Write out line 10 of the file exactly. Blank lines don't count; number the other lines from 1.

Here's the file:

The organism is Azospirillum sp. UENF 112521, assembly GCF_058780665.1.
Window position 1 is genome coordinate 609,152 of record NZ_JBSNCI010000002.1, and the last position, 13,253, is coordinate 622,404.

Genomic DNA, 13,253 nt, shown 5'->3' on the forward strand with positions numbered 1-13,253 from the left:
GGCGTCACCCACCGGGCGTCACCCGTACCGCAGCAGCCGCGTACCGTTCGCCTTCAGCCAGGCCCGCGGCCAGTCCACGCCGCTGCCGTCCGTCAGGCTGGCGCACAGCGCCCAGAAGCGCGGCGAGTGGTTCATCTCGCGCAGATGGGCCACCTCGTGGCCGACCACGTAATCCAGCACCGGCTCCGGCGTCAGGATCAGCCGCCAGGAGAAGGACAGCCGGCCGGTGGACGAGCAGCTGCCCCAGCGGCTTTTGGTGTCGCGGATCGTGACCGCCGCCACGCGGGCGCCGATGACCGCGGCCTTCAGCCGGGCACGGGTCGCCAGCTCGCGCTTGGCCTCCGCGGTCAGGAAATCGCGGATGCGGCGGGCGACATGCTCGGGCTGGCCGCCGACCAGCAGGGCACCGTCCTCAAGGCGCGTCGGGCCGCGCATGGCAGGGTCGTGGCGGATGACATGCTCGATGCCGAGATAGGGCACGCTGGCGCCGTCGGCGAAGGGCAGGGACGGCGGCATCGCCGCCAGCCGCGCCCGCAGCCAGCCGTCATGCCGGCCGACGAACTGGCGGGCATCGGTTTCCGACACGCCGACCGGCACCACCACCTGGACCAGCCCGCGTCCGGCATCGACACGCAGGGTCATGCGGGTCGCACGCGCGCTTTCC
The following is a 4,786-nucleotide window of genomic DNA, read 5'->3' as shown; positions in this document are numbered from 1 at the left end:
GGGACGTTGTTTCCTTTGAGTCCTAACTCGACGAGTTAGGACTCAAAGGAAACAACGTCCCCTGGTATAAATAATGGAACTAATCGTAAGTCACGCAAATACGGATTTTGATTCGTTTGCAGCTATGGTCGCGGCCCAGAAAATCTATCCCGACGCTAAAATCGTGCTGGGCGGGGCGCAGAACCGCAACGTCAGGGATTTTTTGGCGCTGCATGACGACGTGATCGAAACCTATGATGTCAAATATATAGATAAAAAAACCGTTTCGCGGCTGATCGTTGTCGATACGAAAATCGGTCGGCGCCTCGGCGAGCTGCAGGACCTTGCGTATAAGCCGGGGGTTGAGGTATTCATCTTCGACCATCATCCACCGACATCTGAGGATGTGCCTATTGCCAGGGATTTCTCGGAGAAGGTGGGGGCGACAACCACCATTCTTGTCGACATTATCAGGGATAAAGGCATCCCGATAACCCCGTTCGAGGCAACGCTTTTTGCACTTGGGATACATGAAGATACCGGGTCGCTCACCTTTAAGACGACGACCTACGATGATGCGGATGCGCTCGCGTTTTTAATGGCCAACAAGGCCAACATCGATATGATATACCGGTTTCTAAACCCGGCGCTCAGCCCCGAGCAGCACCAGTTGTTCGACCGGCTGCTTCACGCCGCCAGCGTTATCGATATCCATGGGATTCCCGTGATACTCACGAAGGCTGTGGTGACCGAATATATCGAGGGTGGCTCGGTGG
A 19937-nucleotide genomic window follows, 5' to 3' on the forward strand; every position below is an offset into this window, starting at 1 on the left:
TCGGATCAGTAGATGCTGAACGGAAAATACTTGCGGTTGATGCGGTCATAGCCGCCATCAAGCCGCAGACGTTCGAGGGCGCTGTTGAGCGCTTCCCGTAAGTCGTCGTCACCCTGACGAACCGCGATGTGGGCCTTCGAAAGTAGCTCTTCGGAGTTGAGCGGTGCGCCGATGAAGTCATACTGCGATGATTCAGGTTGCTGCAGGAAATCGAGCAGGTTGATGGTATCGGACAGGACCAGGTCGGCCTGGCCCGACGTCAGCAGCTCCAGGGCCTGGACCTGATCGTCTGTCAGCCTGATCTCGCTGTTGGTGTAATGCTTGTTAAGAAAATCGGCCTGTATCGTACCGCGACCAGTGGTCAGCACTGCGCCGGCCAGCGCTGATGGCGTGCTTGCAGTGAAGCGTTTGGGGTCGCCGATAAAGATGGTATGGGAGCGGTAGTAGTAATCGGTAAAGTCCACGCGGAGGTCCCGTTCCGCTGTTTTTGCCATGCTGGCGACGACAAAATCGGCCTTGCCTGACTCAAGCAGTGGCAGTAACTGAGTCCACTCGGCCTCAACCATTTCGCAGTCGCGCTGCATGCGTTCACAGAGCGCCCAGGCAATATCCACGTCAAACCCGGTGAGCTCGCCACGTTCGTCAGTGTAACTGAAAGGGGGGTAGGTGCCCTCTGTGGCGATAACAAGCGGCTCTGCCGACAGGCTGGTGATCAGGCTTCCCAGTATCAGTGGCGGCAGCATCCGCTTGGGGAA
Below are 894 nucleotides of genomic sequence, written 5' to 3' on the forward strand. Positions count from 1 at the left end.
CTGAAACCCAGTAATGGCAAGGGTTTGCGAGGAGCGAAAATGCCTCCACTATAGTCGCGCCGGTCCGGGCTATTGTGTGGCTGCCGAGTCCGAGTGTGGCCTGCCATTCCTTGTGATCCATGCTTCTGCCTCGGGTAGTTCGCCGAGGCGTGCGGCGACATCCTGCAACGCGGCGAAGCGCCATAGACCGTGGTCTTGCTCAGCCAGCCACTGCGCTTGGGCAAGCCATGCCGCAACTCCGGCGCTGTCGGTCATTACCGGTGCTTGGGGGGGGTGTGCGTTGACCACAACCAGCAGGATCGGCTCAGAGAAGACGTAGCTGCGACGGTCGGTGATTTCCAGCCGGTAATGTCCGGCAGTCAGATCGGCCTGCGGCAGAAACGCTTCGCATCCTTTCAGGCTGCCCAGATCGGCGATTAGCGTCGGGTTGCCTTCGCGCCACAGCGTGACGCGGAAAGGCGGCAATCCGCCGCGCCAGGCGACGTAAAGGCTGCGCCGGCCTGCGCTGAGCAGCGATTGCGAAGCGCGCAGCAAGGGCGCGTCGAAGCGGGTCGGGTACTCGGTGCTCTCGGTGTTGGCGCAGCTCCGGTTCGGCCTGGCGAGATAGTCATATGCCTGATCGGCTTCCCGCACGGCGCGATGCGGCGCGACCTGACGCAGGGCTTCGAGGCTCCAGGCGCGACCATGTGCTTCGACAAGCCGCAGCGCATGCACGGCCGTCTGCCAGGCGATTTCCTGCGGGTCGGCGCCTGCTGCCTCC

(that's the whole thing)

CTGAAACCCAGTAATGGCAAGGGTTTGCGAGGAGCGAAAATGCCTCCACTATAGTCGCGCCGGTCCGGGCTATTGTGTGGCTGCCGAGTCCGAGTGTGGCCTGCCATTCCTTGTGATCCATGCTTCTGCCTCGGGTAGTTCGCCGAGGCGTGCGGCGACATCCTGCAACGCGGCGAAGCGCCATAGACCGTGGTCTTGCTCAGCCAGCCACTGCGCTTGGGCAAGCCATGCCGCAACTCCGGCGCTGTCGGTCATTACCGGTGCTTGGGGGGGGTGTGCGTTGACCACAACCAGCAGGATCGGCTCAGAGAAGACGTAGCTGCGACGGTCGGTGATTTCCAGCCGGTAATGTCCGGCAGTCAGATCGGCCTGCGGCAGAAACGCTTCGCATCCTTTCAGGCTGCCCAGATCGGCGATTAGCGTCGGGTTGCCTTCGCGCCACAGCGTGACGCGGAAAGGCGGCAATCCGCCGCGCCAGGCGACGTAAAGGCTGCGCCGGCCTGCGCTGAGCAGCGATTGCGAAGCGCGCAGCAAGGGCGCGTCGAAGCGGGTCGGGTACTCGGTGCTCTCGGTGTTGGCGCAGCTCCGGTTCGGCCTGGCGAGATAGTCATATGCCTGATCGGCTTCCCGCACGGCGCGATGCGGCGCGACCTGACGCAGGGCTTCGAGGCTCCAGGCGCGACCATGTGCTTCGACAAGCCGCAGCGCATGCACGGCCGTCTGCCAGGCGATTTCCTGCGGGTCGGCGCCTGCTGCCTCC